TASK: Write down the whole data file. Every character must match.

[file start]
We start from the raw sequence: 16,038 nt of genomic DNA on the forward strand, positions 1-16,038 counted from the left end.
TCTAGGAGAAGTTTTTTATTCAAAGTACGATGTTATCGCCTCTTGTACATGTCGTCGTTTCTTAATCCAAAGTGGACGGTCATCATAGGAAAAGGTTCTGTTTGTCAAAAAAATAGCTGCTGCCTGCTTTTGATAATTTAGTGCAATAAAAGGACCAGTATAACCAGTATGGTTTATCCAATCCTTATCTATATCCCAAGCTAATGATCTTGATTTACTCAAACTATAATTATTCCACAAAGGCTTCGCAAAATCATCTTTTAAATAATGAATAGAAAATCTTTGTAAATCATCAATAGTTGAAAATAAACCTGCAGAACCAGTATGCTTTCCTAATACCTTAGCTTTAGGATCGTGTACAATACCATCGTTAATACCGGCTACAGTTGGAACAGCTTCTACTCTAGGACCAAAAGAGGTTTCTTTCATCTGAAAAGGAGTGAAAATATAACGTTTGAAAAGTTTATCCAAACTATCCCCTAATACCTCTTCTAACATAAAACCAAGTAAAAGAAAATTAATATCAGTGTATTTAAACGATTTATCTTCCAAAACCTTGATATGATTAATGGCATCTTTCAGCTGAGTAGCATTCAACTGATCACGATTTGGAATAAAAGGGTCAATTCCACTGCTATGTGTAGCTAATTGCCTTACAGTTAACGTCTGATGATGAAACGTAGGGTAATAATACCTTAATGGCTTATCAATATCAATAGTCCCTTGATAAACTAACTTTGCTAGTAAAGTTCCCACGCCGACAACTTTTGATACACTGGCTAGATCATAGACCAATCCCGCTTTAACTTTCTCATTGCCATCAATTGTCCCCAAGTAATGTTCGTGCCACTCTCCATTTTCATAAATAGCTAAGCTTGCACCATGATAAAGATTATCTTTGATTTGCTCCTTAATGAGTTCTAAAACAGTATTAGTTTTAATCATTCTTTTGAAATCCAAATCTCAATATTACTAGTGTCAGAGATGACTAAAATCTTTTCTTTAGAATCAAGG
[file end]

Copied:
We start from the raw sequence: 16,038 nt of genomic DNA on the forward strand, positions 1-16,038 counted from the left end.
TCTAGGAGAAGTTTTTTATTCAAAGTACGATGTTATCGCCTCTTGTACATGTCGTCGTTTCTTAATCCAAAGTGGACGGTCATCATAGGAAAAGGTTCTGTTTGTCAAAAAAATAGCTGCTGCCTGCTTTTGATAATTTAGTGCAATAAAAGGACCAGTATAACCAGTATGGTTTATCCAATCCTTATCTATATCCCAAGCTAATGATCTTGATTTACTCAAACTATAATTATTCCACAAAGGCTTCGCAAAATCATCTTTTAAATAATGAATAGAAAATCTTTGTAAATCATCAATAGTTGAAAATAAACCTGCAGAACCAGTATGCTTTCCTAATACCTTAGCTTTAGGATCGTGTACAATACCATCGTTAATACCGGCTACAGTTGGAACAGCTTCTACTCTAGGACCAAAAGAGGTTTCTTTCATCTGAAAAGGAGTGAAAATATAACGTTTGAAAAGTTTATCCAAACTATCCCCTAATACCTCTTCTAACATAAAACCAAGTAAAAGAAAATTAATATCAGTGTATTTAAACGATTTATCTTCCAAAACCTTGATATGATTAATGGCATCTTTCAGCTGAGTAGCATTCAACTGATCACGATTTGGAATAAAAGGGTCAATTCCACTGCTATGTGTAGCTAATTGCCTTACAGTTAACGTCTGATGATGAAACGTAGGGTAATAATACCTTAATGGCTTATCAATATCAATAGTCCCTTGATAAACTAACTTTGCTAGTAAAGTTCCCACGCCGACAACTTTTGATACACTGGCTAGATCATAGACCAATCCCGCTTTAACTTTCTCATTGCCATCAATTGTCCCCAAGTAATGTTCGTGCCACTCTCCATTTTCATAAATAGCTAAGCTTGCACCATGATAAAGATTATCTTTGATTTGCTCCTTAATGAGTTCTAAAACAGTATTAGTTTTAATCATTCTTTTGAAATCCAAATCTCAATATTACTAGTGTCAGAGATGACTAAAATCTTTTCTTTAGAATCAAGG